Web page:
Clementina Black

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Clementina Maria Black (27 July 1853 – 19 December 1922) was an English writer, feminist and pioneering trade unionist, closely connected with Marxist and Fabian socialists. She worked consistently for women's rights at work and for women's suffrage.

Early life[edit]

Clementina Black was born in Brighton, one of eight children of the solicitor, town clerk and coroner of Brighton, David Black (1817–1892), and his wife, Clara Maria Patten (1825–1875), daughter of a court portrait painter.[1] She was educated at home, mainly by her mother, and became fluent in French and German.[2]

In 1875, Clementina's mother died of a rupture caused by lifting her invalid husband, who had lost the use of both legs. Clementina, as the eldest daughter, was left in charge of an invalid father and seven brothers and sisters, as well as doing a teaching job. Her siblings included the mathematician Arthur Black and the translator Constance Garnett.[2] She and her sisters moved in the 1880s to Fitzroy Square in London, where she spent her time studying social problems, doing literary work, and lecturing on 18th-century literature.


Black made the acquaintance of Marxist and Fabian socialists and became a friend of the Marx family, notably Eleanor Marx.[3] She was involved over a long period with the problems of working-class women and the emerging trade union movement. In 1886, she became honorary secretary of the Women's Trade Union League and moved an equal-pay motion at the 1888 Trades Union Congress. In 1889, she helped to form the Women's Trade Union Association, which later became the Women's Industrial Council.

Black was among the organizers of the Bryant and May strike in 1888. She was also active in the Fabian Society. In 1895 she became editor of Women's Industrial News, the journal of the Women's Industrial Council, which encouraged middle-class women to report on the conditions of work for poorer women. In 1896 she began to campaign for a legal minimum wage. By the early 1900s she was also active in the burgeoning women's suffrage campaign.[4]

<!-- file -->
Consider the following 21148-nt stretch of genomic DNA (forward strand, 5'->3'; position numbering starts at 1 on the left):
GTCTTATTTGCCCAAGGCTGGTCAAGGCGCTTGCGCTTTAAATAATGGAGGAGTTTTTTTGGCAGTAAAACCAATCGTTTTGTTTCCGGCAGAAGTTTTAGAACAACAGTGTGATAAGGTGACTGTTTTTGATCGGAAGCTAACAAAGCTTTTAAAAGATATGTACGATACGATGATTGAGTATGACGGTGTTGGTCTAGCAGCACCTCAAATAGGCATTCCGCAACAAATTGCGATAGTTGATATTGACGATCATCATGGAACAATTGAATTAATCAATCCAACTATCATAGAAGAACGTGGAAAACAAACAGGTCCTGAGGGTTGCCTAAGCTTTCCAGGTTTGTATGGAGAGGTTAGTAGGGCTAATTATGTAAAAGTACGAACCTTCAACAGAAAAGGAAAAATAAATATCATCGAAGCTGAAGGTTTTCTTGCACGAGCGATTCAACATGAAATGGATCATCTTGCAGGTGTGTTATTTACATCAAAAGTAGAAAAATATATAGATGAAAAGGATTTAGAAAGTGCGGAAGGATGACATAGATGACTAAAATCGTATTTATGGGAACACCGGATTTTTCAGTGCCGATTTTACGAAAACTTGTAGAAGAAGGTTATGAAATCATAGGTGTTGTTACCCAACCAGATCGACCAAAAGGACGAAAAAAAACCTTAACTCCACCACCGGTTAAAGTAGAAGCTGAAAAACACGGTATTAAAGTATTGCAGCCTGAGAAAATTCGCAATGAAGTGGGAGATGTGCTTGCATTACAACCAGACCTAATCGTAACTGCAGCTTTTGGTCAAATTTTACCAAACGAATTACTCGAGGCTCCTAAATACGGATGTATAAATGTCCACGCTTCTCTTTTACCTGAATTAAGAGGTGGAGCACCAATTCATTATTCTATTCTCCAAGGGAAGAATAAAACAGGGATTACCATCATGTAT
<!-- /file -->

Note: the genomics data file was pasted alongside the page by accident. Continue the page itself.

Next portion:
Black's first novel of seven, A Sussex Idyl (sic), was published in 1877. An Agitator (1894) concerned a socialist strike leader. It was described by Eleanor Marx as "a realistic account of the British working-class movement".[3] Her others were non-political, the last, The Linleys of Bath (1911), being among the most successful.[5][6]

Black's two political works, Sweated Industry and the Minimum Wage (1907) and Makers of our Clothes: a Case for Trade Boards (jointly with C. Meyer, 1909) have been called "powerful works of propaganda".[3]


Details from the British Library catalogue.

  • A Sussex Idyl (novel, London: Samuel Tinsley, 1877)
  • Orlando (novel, London: Smith, Elder & Co., 1879)
  • Mericas and other stories (London: W. Satchell & Co., 1880)
  • Miss Falkland and other stories (London: Lawrence & Bullen, 1892)
  • An Agitator (London: Bliss, Sands & Co., 1894)
  • The Truck Acts: what they do, and what they ought to do (with Stephen N. Fox. London: Women's Trade Union Association, 1894)
  • The Princess Désirée (London: Longmans, 1896)
  • The Pursuit of Camilla (London: Pearson, 1899)
  • Frederick Walker (London: Duckworth & Co.; New York: E. P. Dutton & Co., 1902)
  • Kindergarten Plays (verse, London: R. B. Johnson, 1903)
  • Sweated Industry and the Minimum Wage (London: Duckworth, 1907)
  • Caroline (London, John Murray, 1908)
  • A Case for Trade Boards (1909)
  • Makers of our Clothes: a case for trade boards. Being the results of a year's investigation into the work of women in London in the tailoring, dressmaking, and underclothing trades (with Adele Meier. London: Duckworth, 1909)
  • The Lindleys of Bath (London: Secker, 1911)
  • Married Women's Work, with others from the Women's Industrial Council (London: G. Bell & Sons, 1915)
  • A New Way of Housekeeping (London: Collins, 1918)

Personal details[edit]

Clementina Black, who remained unmarried, took into her home her niece Gertrude Speedwell, after the girl's father, Clementina's brother Arthur, had murdered his wife and son before committing suicide (reported in The Times, 21 January 1893). She died at her home in Barnes, Surrey, on 19 December 1922 and was buried at East Sheen Cemetery, London.[3][7][8]


  1. ^ Ross, Ellen, Slum Travellers: Ladies and London Poverty, 1860–1920.
  2. ^ a b Spartacus Retrieved 29 November 2016.
  3. ^ a b c d Grenier, Janet E., "Black, Clementina Maria (1853–1922)", Oxford Dictionary of National Biography (Oxford, UK: Oxford University Press, 2004). Retrieved 2 May 2015, pay-walled.
  4. ^ Turbulent Londoners Retrieved 29 November 2016.
  5. ^ Webbiography. Retrieved 12 January 2019.
  6. ^ British Library catalogue. Retrieved 12 January 2019.
  7. ^ Famous graves
  8. ^ "People of historical note buried in the borough A to L". London Borough of Richmond upon Thames. Archived from the original on 22 December 2015. Retrieved 2 January 2016.